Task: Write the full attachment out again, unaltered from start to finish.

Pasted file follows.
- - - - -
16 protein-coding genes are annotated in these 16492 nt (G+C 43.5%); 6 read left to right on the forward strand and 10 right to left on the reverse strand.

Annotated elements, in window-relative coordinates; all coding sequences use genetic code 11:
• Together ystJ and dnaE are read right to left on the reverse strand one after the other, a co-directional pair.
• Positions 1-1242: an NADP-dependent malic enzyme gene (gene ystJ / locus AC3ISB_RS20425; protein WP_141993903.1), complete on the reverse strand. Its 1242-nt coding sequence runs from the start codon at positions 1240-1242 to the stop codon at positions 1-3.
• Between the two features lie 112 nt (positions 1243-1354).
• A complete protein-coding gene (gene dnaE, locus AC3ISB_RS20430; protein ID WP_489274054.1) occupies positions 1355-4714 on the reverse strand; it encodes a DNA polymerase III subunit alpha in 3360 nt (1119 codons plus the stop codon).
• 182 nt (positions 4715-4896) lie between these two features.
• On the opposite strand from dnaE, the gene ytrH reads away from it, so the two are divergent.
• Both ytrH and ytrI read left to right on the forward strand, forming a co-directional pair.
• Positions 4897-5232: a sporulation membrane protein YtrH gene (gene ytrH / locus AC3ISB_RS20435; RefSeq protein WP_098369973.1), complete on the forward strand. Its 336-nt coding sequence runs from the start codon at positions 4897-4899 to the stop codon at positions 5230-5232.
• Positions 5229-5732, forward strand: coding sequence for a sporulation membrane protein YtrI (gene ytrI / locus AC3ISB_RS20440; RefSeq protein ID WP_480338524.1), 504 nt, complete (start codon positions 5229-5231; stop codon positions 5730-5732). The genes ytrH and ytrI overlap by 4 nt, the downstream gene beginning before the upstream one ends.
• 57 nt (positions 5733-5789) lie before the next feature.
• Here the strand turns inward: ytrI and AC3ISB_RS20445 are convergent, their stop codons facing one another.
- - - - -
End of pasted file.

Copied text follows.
16 protein-coding genes are annotated in these 16492 nt (G+C 43.5%); 6 read left to right on the forward strand and 10 right to left on the reverse strand.

Annotated elements, in window-relative coordinates; all coding sequences use genetic code 11:
• Together ystJ and dnaE are read right to left on the reverse strand one after the other, a co-directional pair.
• Positions 1-1242: an NADP-dependent malic enzyme gene (gene ystJ / locus AC3ISB_RS20425; protein WP_141993903.1), complete on the reverse strand. Its 1242-nt coding sequence runs from the start codon at positions 1240-1242 to the stop codon at positions 1-3.
• Between the two features lie 112 nt (positions 1243-1354).
• A complete protein-coding gene (gene dnaE, locus AC3ISB_RS20430; protein ID WP_489274054.1) occupies positions 1355-4714 on the reverse strand; it encodes a DNA polymerase III subunit alpha in 3360 nt (1119 codons plus the stop codon).
• 182 nt (positions 4715-4896) lie between these two features.
• On the opposite strand from dnaE, the gene ytrH reads away from it, so the two are divergent.
• Both ytrH and ytrI read left to right on the forward strand, forming a co-directional pair.
• Positions 4897-5232: a sporulation membrane protein YtrH gene (gene ytrH / locus AC3ISB_RS20435; RefSeq protein WP_098369973.1), complete on the forward strand. Its 336-nt coding sequence runs from the start codon at positions 4897-4899 to the stop codon at positions 5230-5232.
• Positions 5229-5732, forward strand: coding sequence for a sporulation membrane protein YtrI (gene ytrI / locus AC3ISB_RS20440; RefSeq protein ID WP_480338524.1), 504 nt, complete (start codon positions 5229-5231; stop codon positions 5730-5732). The genes ytrH and ytrI overlap by 4 nt, the downstream gene beginning before the upstream one ends.
• 57 nt (positions 5733-5789) lie before the next feature.
• Here the strand turns inward: ytrI and AC3ISB_RS20445 are convergent, their stop codons facing one another.